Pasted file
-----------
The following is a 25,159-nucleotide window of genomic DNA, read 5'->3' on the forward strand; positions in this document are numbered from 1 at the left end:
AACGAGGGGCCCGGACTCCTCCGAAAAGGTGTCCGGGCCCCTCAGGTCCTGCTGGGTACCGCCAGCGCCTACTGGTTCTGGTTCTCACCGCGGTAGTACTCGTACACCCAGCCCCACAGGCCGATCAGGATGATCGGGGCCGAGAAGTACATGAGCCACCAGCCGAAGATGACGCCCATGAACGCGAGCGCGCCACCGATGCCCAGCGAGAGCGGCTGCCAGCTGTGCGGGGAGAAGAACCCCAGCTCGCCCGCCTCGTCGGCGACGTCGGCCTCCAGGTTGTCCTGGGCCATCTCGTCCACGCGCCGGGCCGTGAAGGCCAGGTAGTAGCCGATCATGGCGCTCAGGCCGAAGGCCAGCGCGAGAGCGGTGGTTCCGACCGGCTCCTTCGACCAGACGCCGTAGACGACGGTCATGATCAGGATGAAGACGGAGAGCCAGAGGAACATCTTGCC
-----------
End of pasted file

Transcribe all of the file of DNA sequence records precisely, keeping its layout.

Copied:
The following is a 25,159-nucleotide window of genomic DNA, read 5'->3' on the forward strand; positions in this document are numbered from 1 at the left end:
AACGAGGGGCCCGGACTCCTCCGAAAAGGTGTCCGGGCCCCTCAGGTCCTGCTGGGTACCGCCAGCGCCTACTGGTTCTGGTTCTCACCGCGGTAGTACTCGTACACCCAGCCCCACAGGCCGATCAGGATGATCGGGGCCGAGAAGTACATGAGCCACCAGCCGAAGATGACGCCCATGAACGCGAGCGCGCCACCGATGCCCAGCGAGAGCGGCTGCCAGCTGTGCGGGGAGAAGAACCCCAGCTCGCCCGCCTCGTCGGCGACGTCGGCCTCCAGGTTGTCCTGGGCCATCTCGTCCACGCGCCGGGCCGTGAAGGCCAGGTAGTAGCCGATCATGGCGCTCAGGCCGAAGGCCAGCGCGAGAGCGGTGGTTCCGACCGGCTCCTTCGACCAGACGCCGTAGACGACGGTCATGATCAGGATGAAGACGGAGAGCCAGAGGAACATCTTGCC